Dates To Remember:
US deserter's Canadian campaign
Story from BBC NEWS:
By Jeff Gray
"I'm coming for you," reads one threatening e-mail, laced with racism and
obscenities. "Desserters [sic] should get shot in the back especially at war
time," reads another.
Vicious messages, mostly from Americans, have flooded the inbox of
25-year-old Jeremy Hinzman, an American soldier who deserted to seek refugee
status in Canada after refusing to participate in the war in Iraq, which he
has called a "criminal enterprise".
Mr Hinzman, one of at least two US Army deserters to have fled north, now
lives in a Toronto apartment with his wife and two-year-old son, awaiting a
refugee hearing on Wednesday, when he will plead with Canadian authorities
to allow him to stay.
The former paratrooper said he feels the e-mail vitriol, sent to an address
posted on a web site set up by Canadian supporters, can only bolster his
case to stay north of the border.
"As far as I'm concerned that solidifies our refugee claim," he told BBC
News Online, adding that the United States "is a more freewheeling society,
with all kinds of access to weapons".
But many experts believe that Mr Hinzman and his fellow deserter,
18-year-old Brandon Hughey, have little hope of being granted refugee status
here, despite Canada's reputation as a generous nation for asylum seekers.
Looking for a home
Americans in trouble have been running to Canada for centuries.
First, in the wake of the American Revolution, thousands living in the new
United States who wanted to stay loyal to the British Crown were forced to
flee and start new lives to the north.
After the British empire abolished slavery in 1833, British Canada was the
destination for the celebrated Underground Railroad that spirited escaped
American slaves to freedom.
And in the 1960s, as many as 60,000 young American men dodged the draft by
crossing the 49th parallel, hoping to avoid killing or getting killed in the
jungles of Vietnam.
Things have changed since then, when Canadian university campuses and the
coffee shops of Toronto's Yorkville hippie enclave were crawling with young
Americans who had burned their draft cards.
Most of those draft dodgers simply applied for landed immigrant status once
in Canada, which opposed its southern neighbour's military adventures in
But immigration rules have been tightened since the Vietnam era, making
would-be migrants apply from their home countries. This has pushed Mr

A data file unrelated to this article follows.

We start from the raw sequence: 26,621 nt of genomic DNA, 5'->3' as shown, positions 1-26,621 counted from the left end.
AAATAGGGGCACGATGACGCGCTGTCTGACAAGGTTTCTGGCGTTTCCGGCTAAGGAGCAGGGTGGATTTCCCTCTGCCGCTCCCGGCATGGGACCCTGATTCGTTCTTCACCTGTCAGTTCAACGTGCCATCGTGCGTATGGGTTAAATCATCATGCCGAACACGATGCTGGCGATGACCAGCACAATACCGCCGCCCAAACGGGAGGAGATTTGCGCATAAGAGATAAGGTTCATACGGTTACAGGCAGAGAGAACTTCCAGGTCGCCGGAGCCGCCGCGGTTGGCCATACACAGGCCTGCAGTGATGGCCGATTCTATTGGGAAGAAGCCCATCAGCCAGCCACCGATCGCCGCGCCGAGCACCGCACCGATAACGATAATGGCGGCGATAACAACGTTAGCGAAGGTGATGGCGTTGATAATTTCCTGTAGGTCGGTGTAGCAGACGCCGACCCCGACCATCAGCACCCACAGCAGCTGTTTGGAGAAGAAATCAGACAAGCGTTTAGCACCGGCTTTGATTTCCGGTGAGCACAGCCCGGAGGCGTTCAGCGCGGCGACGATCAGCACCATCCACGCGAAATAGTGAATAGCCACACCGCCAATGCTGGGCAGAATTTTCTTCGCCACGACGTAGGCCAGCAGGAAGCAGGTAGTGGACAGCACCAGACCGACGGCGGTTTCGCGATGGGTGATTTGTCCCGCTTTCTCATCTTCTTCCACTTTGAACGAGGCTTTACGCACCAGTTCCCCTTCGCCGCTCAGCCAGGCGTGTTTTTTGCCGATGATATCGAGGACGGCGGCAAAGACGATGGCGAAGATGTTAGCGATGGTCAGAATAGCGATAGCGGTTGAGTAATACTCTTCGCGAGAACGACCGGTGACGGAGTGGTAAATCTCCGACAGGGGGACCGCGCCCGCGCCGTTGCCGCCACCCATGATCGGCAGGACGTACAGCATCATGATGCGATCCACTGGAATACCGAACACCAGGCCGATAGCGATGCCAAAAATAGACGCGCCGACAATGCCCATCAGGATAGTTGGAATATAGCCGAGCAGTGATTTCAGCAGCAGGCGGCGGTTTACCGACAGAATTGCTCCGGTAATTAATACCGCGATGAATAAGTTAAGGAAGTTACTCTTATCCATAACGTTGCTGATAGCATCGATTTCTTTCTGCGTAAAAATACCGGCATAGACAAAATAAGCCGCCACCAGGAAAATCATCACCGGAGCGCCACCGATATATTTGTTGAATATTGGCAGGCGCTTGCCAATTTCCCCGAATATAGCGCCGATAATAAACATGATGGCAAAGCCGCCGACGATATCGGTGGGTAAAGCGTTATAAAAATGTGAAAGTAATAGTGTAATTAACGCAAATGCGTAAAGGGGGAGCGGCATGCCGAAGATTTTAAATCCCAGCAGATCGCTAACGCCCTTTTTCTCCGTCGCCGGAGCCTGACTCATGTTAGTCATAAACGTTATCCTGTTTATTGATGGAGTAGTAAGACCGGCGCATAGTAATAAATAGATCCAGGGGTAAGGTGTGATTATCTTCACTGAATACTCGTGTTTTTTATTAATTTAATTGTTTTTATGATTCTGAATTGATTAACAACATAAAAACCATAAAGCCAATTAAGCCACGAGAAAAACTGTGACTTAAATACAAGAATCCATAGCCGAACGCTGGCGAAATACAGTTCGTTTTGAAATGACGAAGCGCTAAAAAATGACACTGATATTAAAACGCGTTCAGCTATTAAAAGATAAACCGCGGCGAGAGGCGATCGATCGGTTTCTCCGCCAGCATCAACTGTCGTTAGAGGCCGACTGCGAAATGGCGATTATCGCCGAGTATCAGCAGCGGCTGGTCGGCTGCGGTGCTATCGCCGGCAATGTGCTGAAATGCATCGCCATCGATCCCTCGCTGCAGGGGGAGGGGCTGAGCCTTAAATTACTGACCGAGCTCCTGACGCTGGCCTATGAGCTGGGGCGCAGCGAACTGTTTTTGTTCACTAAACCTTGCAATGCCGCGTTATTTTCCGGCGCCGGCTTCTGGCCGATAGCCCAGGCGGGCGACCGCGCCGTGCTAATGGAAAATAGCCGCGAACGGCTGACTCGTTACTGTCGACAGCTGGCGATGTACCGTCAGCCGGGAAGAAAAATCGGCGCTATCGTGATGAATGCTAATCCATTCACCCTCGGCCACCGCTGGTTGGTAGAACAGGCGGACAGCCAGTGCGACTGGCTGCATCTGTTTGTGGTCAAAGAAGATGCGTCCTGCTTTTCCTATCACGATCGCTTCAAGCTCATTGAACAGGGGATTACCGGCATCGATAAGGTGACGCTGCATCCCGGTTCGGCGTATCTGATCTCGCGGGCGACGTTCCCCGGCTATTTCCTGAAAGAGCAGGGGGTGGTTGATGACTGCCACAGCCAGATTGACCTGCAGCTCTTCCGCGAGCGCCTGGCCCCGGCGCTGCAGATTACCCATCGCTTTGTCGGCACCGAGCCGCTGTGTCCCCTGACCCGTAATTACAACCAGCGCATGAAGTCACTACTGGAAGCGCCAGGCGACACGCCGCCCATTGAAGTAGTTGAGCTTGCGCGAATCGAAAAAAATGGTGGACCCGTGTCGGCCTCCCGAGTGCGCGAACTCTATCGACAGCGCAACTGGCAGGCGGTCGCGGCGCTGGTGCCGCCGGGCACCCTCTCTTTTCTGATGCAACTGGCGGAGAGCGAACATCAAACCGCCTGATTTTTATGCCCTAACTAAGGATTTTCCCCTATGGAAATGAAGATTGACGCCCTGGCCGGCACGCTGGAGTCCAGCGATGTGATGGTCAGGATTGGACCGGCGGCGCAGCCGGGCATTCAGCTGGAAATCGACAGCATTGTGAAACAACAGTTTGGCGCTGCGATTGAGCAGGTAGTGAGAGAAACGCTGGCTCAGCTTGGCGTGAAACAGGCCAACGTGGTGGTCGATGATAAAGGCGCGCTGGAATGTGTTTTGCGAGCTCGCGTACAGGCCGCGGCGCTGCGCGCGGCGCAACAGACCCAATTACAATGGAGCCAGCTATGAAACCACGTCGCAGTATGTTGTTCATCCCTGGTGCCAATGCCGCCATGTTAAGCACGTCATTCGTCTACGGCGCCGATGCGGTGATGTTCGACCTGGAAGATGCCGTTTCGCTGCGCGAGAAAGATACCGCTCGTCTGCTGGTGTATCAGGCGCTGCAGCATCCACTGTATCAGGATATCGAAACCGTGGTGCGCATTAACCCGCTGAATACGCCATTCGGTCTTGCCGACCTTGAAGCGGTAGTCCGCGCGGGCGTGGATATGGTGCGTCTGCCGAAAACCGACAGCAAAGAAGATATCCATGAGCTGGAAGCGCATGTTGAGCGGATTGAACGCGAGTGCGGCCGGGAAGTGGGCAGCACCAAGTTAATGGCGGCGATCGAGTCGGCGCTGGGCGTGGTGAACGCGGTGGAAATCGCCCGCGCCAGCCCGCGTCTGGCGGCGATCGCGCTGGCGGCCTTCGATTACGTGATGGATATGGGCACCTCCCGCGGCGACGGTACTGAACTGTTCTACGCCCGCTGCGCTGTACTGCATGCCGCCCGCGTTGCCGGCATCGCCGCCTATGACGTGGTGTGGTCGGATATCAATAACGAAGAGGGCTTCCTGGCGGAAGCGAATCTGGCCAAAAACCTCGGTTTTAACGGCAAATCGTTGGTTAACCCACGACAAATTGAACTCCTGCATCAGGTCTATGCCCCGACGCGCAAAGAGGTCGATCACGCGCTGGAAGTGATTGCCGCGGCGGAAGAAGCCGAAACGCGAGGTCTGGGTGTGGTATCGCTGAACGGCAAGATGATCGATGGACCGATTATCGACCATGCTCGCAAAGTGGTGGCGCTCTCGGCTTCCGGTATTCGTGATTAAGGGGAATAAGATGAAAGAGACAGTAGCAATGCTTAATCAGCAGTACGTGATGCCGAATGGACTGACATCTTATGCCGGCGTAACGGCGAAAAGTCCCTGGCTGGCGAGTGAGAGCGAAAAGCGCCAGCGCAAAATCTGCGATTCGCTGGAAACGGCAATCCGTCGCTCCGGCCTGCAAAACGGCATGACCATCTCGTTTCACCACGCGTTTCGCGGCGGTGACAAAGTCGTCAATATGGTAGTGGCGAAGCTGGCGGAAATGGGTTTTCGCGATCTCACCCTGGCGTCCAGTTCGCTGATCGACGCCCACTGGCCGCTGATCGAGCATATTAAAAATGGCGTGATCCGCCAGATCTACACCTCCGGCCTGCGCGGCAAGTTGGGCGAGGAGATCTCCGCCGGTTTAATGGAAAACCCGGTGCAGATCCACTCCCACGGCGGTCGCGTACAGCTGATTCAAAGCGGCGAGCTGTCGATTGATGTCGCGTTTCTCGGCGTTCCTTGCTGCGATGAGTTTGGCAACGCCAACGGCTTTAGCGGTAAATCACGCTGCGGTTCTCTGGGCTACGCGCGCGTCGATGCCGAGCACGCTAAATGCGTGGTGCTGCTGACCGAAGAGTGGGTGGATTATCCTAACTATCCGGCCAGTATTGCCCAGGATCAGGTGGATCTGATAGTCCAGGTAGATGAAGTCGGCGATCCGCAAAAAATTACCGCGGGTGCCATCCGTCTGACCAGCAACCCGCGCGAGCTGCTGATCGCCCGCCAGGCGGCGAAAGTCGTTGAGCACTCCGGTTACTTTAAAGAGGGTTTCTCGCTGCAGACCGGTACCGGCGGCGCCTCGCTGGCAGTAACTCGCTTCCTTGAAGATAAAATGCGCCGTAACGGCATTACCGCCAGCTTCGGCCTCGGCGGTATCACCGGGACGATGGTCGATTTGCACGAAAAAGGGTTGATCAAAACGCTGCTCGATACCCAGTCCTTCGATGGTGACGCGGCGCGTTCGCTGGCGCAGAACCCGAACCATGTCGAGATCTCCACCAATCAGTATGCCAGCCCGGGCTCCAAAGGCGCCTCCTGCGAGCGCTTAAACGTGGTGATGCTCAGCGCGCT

Hinzman and Mr Hughey into Canada's refugee system.
Canada is diverse, and half of the people would probably like to send us
back on the next bus if they could
In the past, Canada has refused to return asylum seekers who would face the
death penalty back to the United States. Technically, the death penalty
remains on the books for deserters, although the last such execution took
place during World War II.
Observers say the two soldiers would only face five-year prison sentences if
Master Sergeant Pam Smith, a spokeswoman for Mr Hinzman's 82nd Airborne
Division stationed at Fort Bragg, North Carolina, said the soldier's name
had been placed in database for law enforcement and border guards in case
they come across him.
But the Army does not actively seek out deserters, she said.
Sgt Smith said if Mr Hinzman was caught or turned himself in, it would be up
to his unit to decide whether he should be disciplined, discharged or
In late May, a court martial sentenced another US soldier, Staff Sergeant
Camilo Mejia, to a year in prison for deserting his unit in Iraq.
US officials said the sentence would send other would-be deserters a stern
message. Sgt Mejia had called the Iraq war an "oil-driven" conflict.
Left-wing activists and writers in Canada have welcomed the two deserters
and urged the government to accept their refugee claims.
Mr Hinzman, who decided he opposed the Iraq war while serving in
Afghanistan, has spoken to peace groups and even addressed a large anti-war
rally in Toronto in March.
But some, including the editorial page of the conservative National Post
newspaper, have argued that the pair should have known what they were
getting into when they signed up for the US Army, and should be sent home to
Mr Hinzman says he has no illusions about the country where he has asked for
refuge: "Canada is diverse, and half of the people would probably like to
send us back on the next bus if they could."
Canadian officials have said little about the two soldiers, leaving their
cases to the arm's-length refugee process.
But south of the border, right-wing commentators such as Bill O'Reilly of
the Rupert Murdoch-owned Fox News TV network have seized on the case, even
calling for a boycott of Canadian goods if the pair are not extradited
Besides the numbers, the main difference between those who fled the United
States in the Vietnam era and these two soldiers is, of course, the draft.
The US Army is now a volunteer force, although critics point out that many
soldiers come from poor rural backgrounds and see the service as the only
way to get a job or a college education.
The lawyer acting for the two deserters reportedly gets calls every day from
US soldiers looking for a way out of serving in Iraq.
And some US politicians have recently floated the notion of bringing back
the draft, a move Mr Hinzman warns would send a wave of deserters across the
border to join him.
"I think if that happens they might as well build housing developments here"
for draft dodgers, he said.
Story from BBC NEWS:
Published: 2004/07/06 13:47:42 GMT
© BBC MMIV
Jeremy Hinzman and Brandon Hughey have a refugee status hearing coming up.
If you want to urge Canada to grant them refugee status, the Prime Minister
Paul Martin can be emailed at firstname.lastname@example.org and the Minister of Citizenship,
Judy Sgro, can be emailed at email@example.com